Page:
Guest Editorial: Fending off the first Russian hacks of the midterm elections
With the whole world watching, it’s unlikely that Russian government-backed computer hackers will be able to disrupt our country’s November midterm elections on the same scale they did in 2016.
But that doesn’t mean they’re not giving it the old Moscow University try.
Politico, among other news organizations, reported last Thursday from the Aspen Security Forum that Microsoft’s chief of security gave a talk saying his company had “detected and helped block hacking attempts” against three congressional candidates this year.
That would mark, so far as is known, the first cyber interference in the crucial midterms.
“Earlier this year, we did discover that a fake Microsoft domain had been established as the landing page for phishing attacks,” said Tom Burt, Microsoft’s vice president for security and trust. “And we saw metadata that suggested those phishing attacks were being directed at three candidates who are all standing for election in the midterm elections.”
At the time, the company declined to say whether the hackers had been identified as Russians or as associated with the Kremlin, although that must have been the suspicion of many.
But by last Friday, CNN was reporting that it was indeed “Russian intelligence operatives” who tried to hack “the online accounts of staffers on three congressional campaigns.”
Apparently the staffers didn’t bite on what looked to be a standard phishing attempt — didn’t, that is, click on any links in emails they were suspicious of, just as you’ve warned your grandmother not to do.
The Russian connection was spilled seemingly by accident by a top Department of Homeland Security official talking to a CNN reporter: “We haven’t seen a campaign on the scale of 2016 of concerted attacks against election infrastructure, concerted attacks against campaigns. Yes, Microsoft made an announcement yesterday about three Russian — about three campaigns being targeted. That is concerning and so we’re going to work with them, we’re going to get that information, the FBI’s worked with them to share information to shore up defenses,” said Christopher Krebs, a department undersecretary.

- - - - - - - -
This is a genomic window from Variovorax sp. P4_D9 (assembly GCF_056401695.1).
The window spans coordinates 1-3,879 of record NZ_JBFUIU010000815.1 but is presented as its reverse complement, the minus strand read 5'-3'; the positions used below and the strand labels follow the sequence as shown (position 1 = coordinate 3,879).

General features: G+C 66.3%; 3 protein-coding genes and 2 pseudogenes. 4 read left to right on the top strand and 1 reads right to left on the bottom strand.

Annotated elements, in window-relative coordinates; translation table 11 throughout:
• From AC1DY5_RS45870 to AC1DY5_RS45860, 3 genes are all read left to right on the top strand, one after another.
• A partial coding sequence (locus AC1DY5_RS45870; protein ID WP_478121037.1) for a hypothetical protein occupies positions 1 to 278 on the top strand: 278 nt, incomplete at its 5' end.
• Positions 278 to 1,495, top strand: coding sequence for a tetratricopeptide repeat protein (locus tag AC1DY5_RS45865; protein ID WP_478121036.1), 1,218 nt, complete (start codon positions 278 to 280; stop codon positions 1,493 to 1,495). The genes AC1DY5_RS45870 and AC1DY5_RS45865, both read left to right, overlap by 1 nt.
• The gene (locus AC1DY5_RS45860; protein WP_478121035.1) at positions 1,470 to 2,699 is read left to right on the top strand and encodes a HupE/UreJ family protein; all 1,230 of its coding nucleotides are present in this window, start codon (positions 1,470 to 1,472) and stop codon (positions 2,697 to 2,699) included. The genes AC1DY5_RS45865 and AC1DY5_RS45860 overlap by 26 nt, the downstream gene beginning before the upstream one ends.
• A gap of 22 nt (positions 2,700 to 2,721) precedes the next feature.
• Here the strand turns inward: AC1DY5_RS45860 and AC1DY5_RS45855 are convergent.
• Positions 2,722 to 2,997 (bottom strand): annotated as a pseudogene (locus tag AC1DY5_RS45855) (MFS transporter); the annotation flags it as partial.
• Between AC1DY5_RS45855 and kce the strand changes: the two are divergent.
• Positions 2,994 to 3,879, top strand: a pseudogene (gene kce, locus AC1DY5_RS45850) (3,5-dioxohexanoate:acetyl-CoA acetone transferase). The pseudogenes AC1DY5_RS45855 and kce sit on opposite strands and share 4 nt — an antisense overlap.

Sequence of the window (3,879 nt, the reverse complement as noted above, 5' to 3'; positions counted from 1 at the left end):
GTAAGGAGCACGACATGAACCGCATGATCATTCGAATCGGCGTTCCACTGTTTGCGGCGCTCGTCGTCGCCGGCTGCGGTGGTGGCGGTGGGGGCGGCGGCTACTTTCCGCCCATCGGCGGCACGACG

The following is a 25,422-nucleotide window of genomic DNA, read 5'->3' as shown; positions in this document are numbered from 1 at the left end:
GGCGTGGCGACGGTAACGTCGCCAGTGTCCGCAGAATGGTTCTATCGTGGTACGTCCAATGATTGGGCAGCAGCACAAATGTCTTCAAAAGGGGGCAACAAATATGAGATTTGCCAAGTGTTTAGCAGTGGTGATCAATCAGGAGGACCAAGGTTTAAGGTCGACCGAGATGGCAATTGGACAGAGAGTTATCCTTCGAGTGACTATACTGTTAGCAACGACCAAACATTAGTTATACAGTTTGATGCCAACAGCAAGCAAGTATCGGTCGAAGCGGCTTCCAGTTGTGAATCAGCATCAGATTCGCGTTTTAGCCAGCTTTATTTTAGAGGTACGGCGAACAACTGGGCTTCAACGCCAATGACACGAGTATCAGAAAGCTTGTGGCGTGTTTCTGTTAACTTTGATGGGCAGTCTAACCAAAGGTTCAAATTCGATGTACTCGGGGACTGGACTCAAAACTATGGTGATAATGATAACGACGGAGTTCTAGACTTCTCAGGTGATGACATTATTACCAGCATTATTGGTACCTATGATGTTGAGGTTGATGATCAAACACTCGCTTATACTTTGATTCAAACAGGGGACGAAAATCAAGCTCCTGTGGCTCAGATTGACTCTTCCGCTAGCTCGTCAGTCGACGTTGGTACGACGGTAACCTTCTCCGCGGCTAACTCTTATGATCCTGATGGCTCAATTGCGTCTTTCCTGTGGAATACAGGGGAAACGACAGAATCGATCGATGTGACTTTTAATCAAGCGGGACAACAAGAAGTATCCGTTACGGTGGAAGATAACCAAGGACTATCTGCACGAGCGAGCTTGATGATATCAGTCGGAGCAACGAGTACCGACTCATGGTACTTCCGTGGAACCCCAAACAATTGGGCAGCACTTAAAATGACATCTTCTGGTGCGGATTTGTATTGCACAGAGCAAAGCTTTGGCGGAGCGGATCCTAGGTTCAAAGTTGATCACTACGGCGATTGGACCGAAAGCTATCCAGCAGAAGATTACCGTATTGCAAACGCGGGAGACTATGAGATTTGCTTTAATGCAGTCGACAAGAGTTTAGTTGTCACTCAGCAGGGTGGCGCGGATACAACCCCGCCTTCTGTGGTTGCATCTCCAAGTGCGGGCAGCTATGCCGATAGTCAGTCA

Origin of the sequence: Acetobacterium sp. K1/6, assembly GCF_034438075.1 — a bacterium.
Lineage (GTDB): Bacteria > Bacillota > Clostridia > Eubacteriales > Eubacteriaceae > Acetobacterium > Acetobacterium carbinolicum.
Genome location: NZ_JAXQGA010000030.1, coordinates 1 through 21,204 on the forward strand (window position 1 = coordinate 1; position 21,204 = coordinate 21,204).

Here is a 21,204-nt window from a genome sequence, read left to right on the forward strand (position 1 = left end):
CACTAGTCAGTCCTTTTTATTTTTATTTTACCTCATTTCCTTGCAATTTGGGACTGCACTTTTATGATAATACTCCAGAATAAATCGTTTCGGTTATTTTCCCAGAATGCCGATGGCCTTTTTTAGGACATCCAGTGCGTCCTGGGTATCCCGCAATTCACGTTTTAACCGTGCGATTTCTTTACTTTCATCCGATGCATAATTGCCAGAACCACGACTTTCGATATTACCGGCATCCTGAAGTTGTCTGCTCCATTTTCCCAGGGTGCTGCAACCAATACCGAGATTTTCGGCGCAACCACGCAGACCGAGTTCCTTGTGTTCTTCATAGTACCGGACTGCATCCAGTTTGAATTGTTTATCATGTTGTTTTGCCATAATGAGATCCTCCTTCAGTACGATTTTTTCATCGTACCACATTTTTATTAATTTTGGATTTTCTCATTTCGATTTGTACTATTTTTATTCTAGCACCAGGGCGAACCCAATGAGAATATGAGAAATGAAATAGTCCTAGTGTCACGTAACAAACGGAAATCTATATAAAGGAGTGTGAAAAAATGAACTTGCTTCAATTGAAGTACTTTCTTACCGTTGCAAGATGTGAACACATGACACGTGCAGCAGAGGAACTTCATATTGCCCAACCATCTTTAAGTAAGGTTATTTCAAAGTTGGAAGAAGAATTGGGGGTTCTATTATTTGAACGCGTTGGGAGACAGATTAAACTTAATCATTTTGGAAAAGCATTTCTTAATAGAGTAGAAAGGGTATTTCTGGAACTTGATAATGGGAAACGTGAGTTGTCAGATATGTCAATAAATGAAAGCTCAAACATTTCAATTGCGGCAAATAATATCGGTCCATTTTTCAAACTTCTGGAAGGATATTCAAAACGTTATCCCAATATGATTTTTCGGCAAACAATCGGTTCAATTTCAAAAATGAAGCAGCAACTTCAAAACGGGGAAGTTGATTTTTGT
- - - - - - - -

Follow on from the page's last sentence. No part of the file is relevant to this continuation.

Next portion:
The operatives from the Russian intelligence agency known as the GRU, whose cyber operation aimed at disrupting the 2016 presidential election was known as Fancy Bear, are certainly tech-savvy — up to a point. Where they often slip up is in the language they use in attempts to feed American voters misinformation or simply sow confusion with social media postings. The word choices and syntax often sound straight from the Google translate application — understandable, but not crafted by a native speaker. So if you’re seeking to avoid foreign propaganda as you make your election choices, flagging bad writing can’t hurt.
But we should never believe that entirely new hacks aren’t being concocted by those who would interfere with our democracy. Propaganda is one thing, and it can be destabilizing. But the real worry continues to be actual cyber-manipulation of votes. Since hacking will always be possible, we will continue to demand old-fashioned paper ballots, probably forever.
Orange County Register, July 25